PhD Program: Neuroscience
People working in a lab


Embracing a complete spectrum of neuroscience training and multidisciplinary techniques


Program Overview

The Neuroscience Graduate Program at the University of Michigan was constituted in 1971, making it the longest-standing neuroscience training program in the United States. The Program is interdisciplinary and inter-departmental with faculty and students located in the Medical School, the College of Literature, Arts, and Sciences, the Dental School, the School of Kinesiology, the College of Engineering, the School of Nursing, and the School of Public Health. We are a collegial and interactive group that performs research across the breadth of the neuroscience field.

Neuroscience graduate students on this campus form a cohesive group that promotes interactions among the faculty, making the Neuroscience Graduate Program the nexus of the neuroscience community at U of M. A PhD in Neuroscience provides tremendous flexibility in choosing one’s career path. Our program captures the excitement and interaction intrinsic to the field of neuroscience.

The Neuroscience Graduate Program includes more than 150 faculty members representing more than 20 basic and clinical science departments in the the Medical School, the College of Literature, Arts, and Sciences, the Dental School, the School of Kinesiology, and the College of Engineering. Members of our faculty include a member of the National Academy of Sciences, a past-president of the Society for Neuroscience, and several Institute for Scientific Information “Highly Cited Researchers.”

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Program Details

The heart of training in the Neuroscience Graduate Program is laboratory research. Graduate students in neuroscience begin research training upon their arrival on campus, and complete at least three research rotations with program faculty before adopting a laboratory for their dissertation research. With over 150 distinguished faculty, the research areas represented by the Neuroscience Graduate Program are expansive. These research areas represent seven major sub-disciplines in neuroscience:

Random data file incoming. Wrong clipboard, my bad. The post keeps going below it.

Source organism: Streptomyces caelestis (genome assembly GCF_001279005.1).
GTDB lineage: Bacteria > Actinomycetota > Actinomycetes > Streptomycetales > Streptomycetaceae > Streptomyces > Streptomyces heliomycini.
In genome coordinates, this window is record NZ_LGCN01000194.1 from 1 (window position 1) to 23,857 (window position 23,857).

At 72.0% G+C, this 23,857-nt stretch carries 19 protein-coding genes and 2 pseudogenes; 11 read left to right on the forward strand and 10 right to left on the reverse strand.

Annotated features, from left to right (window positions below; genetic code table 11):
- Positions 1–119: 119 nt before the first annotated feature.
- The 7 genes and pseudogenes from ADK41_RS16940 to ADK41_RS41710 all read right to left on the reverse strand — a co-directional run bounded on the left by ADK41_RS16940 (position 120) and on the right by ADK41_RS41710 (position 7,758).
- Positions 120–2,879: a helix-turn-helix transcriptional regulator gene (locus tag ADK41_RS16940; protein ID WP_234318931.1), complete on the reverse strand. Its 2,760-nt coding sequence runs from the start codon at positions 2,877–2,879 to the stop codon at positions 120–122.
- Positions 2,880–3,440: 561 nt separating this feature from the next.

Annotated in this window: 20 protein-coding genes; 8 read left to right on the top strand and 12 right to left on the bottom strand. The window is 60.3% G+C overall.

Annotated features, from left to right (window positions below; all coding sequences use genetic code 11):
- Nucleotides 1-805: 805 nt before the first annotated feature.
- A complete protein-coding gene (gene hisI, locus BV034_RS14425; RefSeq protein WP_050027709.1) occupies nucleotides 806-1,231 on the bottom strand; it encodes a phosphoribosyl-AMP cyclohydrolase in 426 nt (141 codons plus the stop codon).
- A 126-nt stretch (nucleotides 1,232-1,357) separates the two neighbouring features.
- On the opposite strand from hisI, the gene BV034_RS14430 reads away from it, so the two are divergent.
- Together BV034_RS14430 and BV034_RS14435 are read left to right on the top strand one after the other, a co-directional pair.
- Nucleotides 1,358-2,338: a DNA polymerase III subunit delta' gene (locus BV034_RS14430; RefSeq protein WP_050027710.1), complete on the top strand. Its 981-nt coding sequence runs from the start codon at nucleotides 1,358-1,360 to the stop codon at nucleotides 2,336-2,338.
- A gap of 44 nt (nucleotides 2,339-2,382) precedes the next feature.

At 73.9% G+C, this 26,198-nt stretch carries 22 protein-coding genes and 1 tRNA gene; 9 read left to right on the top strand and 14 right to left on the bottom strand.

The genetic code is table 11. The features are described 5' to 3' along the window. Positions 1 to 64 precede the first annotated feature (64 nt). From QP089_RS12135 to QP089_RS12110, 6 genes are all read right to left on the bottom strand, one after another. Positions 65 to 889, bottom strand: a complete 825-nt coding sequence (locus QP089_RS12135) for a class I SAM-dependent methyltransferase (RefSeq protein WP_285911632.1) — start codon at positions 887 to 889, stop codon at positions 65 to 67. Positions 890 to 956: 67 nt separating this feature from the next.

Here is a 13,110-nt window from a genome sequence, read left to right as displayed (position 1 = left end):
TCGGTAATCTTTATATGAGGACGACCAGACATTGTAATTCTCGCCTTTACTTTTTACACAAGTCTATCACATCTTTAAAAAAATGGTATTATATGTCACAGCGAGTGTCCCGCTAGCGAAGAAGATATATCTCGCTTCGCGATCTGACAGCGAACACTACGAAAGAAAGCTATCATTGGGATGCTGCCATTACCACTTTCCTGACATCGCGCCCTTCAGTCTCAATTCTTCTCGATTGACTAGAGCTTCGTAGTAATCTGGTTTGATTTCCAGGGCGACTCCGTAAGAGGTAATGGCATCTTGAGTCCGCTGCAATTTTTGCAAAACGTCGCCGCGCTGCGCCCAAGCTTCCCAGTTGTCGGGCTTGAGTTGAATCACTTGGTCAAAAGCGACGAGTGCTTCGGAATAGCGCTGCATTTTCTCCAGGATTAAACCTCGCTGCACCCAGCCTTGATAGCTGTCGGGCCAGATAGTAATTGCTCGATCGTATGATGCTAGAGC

• Behavioral and Systems Neuroscience
  • Cognitive Neuroscience
  • Molecular and Cellular Neuroscience
  • Clinical and Translational Neuroscience
  • Developmental Neuroscience
  • Sensory Neuroscience
  • Computational Neuroscience

Neuroscience research at the University Michigan spans the full range of experimental methods, from molecular biology to human neuroimaging. Students and faculty present their research at local events including the annual Fall Retreat, the Neuroscience Seminar series, in program-sponsored poster sessions and an annual Spring Symposium. In addition, students and faculty travel to several national meetings, including the annual Society for Neuroscience meeting, to present their results.


The coursework in the Neuroscience Graduate Program curriculum equips students with knowledge in basic neuroscience and related disciplines. A yearlong core course is the hub of the curriculum, and emphasizes Neurophysiology, Neuropharmacology, Neural Development, Circuits and Computational Neuroscience, Sensory Systems, Behavioral and Cognitive Neuroscience, and Clinical and Translational Neuroscience.

Students complete additional laboratory training in cellular and molecular neurobiology during an intensive 2-week laboratory class before the start of the Fall semester. Courses in statistics and research ethics are required and elective courses are offered across a wide variety of departments and programs allowing students to individualize their training program.